Thursday, January 10, 2013

Catholics and the Dance of Salvation, Part III

The Bride Analogy

The Catholic Church sees itself as the Bride and Christ the groom. And since the early church was begun with the Hebrews, their culture affected the beliefs of the church. So the Catholic Church retains the marriage traditions of those times for itself as the Bride.

You see, the Israelite male would make a covenant with a woman’s family and he would be betrothed to his bride. (This is not an engagement period as the covenant is the legal beginning--a real “forsaking all others.” ) After the betrothal, the groom would go off for a period of time and prepare a home for her. Then when the groom’s father approved of the son’s home, the father would tell his son to go get his bride. The woman would be surprised by her groom showing up and she is to be prepared. The wedding feast lasted for seven days and after that the groom brought his bride home and the consummation and they would then be “one flesh.” 

The Catholic Church, the Bride, was legally, formally and eternally wedded to Christ at the Cross. She is preparing herself to meet her Bridegroom at the second coming and then for the wedding supper and final consummation. This is not simply a legal contract but a covenant of love.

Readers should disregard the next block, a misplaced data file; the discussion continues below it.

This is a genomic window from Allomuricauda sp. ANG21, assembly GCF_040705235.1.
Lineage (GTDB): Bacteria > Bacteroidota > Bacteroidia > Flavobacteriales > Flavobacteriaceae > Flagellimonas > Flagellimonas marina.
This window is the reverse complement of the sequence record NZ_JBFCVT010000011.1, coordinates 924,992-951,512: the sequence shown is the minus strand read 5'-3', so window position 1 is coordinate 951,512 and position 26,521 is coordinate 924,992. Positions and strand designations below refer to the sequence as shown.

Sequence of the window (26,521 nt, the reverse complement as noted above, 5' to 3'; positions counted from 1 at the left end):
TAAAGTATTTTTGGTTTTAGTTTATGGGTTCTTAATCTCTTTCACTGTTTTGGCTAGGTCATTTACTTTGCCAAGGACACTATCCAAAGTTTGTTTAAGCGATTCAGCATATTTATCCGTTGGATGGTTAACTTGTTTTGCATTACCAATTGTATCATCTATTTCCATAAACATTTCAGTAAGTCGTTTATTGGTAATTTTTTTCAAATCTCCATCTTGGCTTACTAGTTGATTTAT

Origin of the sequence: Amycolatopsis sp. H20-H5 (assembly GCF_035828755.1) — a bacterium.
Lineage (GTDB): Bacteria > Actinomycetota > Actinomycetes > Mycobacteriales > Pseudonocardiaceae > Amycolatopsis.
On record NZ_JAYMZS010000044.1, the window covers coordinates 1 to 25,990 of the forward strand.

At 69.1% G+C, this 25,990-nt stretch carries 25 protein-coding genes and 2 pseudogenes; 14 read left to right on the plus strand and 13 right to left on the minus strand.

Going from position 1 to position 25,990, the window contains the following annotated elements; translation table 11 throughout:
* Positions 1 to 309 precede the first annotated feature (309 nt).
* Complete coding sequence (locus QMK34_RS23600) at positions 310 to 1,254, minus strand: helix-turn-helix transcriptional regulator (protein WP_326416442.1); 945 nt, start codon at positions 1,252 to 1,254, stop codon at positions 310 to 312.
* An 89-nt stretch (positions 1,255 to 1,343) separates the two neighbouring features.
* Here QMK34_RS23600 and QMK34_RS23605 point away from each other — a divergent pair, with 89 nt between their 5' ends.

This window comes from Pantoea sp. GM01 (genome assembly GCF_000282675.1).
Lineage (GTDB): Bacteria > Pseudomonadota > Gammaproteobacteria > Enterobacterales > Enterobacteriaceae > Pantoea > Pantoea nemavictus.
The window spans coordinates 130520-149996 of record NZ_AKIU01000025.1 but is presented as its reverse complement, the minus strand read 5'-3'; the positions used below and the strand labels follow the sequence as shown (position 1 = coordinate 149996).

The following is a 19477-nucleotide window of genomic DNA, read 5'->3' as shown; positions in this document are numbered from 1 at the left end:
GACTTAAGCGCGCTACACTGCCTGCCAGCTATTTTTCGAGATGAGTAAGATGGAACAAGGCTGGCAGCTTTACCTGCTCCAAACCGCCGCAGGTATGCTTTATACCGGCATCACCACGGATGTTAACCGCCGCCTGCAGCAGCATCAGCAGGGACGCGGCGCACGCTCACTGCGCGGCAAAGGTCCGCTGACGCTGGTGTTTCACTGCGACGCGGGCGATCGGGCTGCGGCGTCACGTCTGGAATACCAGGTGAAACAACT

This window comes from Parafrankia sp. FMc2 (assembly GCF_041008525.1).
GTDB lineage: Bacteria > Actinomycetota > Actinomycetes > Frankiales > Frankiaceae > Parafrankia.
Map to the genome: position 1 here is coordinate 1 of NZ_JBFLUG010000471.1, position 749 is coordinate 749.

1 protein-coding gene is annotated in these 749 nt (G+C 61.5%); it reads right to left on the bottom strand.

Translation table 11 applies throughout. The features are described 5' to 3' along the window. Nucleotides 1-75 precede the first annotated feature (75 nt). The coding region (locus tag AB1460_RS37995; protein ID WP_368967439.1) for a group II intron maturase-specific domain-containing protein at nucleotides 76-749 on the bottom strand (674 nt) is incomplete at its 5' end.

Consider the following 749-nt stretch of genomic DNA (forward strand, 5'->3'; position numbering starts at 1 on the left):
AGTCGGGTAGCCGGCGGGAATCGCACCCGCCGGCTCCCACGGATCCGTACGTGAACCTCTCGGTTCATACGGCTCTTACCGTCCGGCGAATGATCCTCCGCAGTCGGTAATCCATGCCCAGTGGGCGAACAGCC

Catholics see the Church as His Bride already. We each enter this same covenant of love which we all enter into the Catholic Church at baptism. We are part of the Bride signed sealed and forever. Because Christ said that what God has joined together let no man tear asunder...the Catholic Church believes God can never, ever forsake His Church and hence because of these words Catholic do not believe in divorce.  That eternal marriage covenant serves as a promise to the Bride that Christ will never leave her.  

We, as Catholics, await the Second Coming and we already have a hint of the Marriage Supper of the Lamb each week at mass as we partake of the Eucharist.   In one sense, we are already with our husband, in a grand dance awaiting the consummation.

The Protestant view is one of seeing the marriage covenant in the future. When they have a born-again experience they see it as a guarantee of being the future bride, more like a promise ring. When they see Catholics struggling to be pure and holy, a Bride preparing for her husband and the wedding, they only see a slave girl dancing to keep from being sold to a worse master.

Yet Catholics see themselves as the Bride in a sealed covenant of love. We are in His arms, following His lead, trying to learn to dance a perfect dance. We are watching His eyes and His movements trying to keep in perfect rhythm... the perfect dance. There is no fear that He will take off the ring if we falter. We will not be thrown out as His wife if we do not dance well. He is teaching us as we await the door of the Bridegroom’s chamber and becoming one flesh.

My challenge is to read the New Testament through with the Catholic worldview in mind. All of a sudden everything absolutely makes so much sense you will be shocked you didn’t see it before. 

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